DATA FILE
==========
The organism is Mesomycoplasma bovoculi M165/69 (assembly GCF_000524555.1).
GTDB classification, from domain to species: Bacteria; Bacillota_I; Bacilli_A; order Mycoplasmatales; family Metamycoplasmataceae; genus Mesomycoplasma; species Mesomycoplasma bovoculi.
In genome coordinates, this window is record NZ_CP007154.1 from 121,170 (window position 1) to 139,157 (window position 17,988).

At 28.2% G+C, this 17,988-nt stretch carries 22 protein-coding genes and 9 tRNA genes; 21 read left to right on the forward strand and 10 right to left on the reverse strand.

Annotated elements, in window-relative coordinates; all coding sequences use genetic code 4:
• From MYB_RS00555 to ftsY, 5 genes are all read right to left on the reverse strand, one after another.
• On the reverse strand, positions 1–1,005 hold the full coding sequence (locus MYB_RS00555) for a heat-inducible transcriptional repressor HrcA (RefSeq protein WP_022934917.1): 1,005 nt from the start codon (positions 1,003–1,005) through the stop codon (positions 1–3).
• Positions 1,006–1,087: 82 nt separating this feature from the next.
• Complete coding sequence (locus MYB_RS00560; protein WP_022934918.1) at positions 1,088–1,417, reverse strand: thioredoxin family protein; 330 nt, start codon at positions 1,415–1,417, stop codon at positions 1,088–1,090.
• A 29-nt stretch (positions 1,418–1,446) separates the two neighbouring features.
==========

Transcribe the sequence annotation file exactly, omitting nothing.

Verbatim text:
The organism is Mesomycoplasma bovoculi M165/69 (assembly GCF_000524555.1).
GTDB classification, from domain to species: Bacteria; Bacillota_I; Bacilli_A; order Mycoplasmatales; family Metamycoplasmataceae; genus Mesomycoplasma; species Mesomycoplasma bovoculi.
In genome coordinates, this window is record NZ_CP007154.1 from 121,170 (window position 1) to 139,157 (window position 17,988).

At 28.2% G+C, this 17,988-nt stretch carries 22 protein-coding genes and 9 tRNA genes; 21 read left to right on the forward strand and 10 right to left on the reverse strand.

Annotated elements, in window-relative coordinates; all coding sequences use genetic code 4:
• From MYB_RS00555 to ftsY, 5 genes are all read right to left on the reverse strand, one after another.
• On the reverse strand, positions 1–1,005 hold the full coding sequence (locus MYB_RS00555) for a heat-inducible transcriptional repressor HrcA (RefSeq protein WP_022934917.1): 1,005 nt from the start codon (positions 1,003–1,005) through the stop codon (positions 1–3).
• Positions 1,006–1,087: 82 nt separating this feature from the next.
• Complete coding sequence (locus MYB_RS00560; protein WP_022934918.1) at positions 1,088–1,417, reverse strand: thioredoxin family protein; 330 nt, start codon at positions 1,415–1,417, stop codon at positions 1,088–1,090.
• A 29-nt stretch (positions 1,418–1,446) separates the two neighbouring features.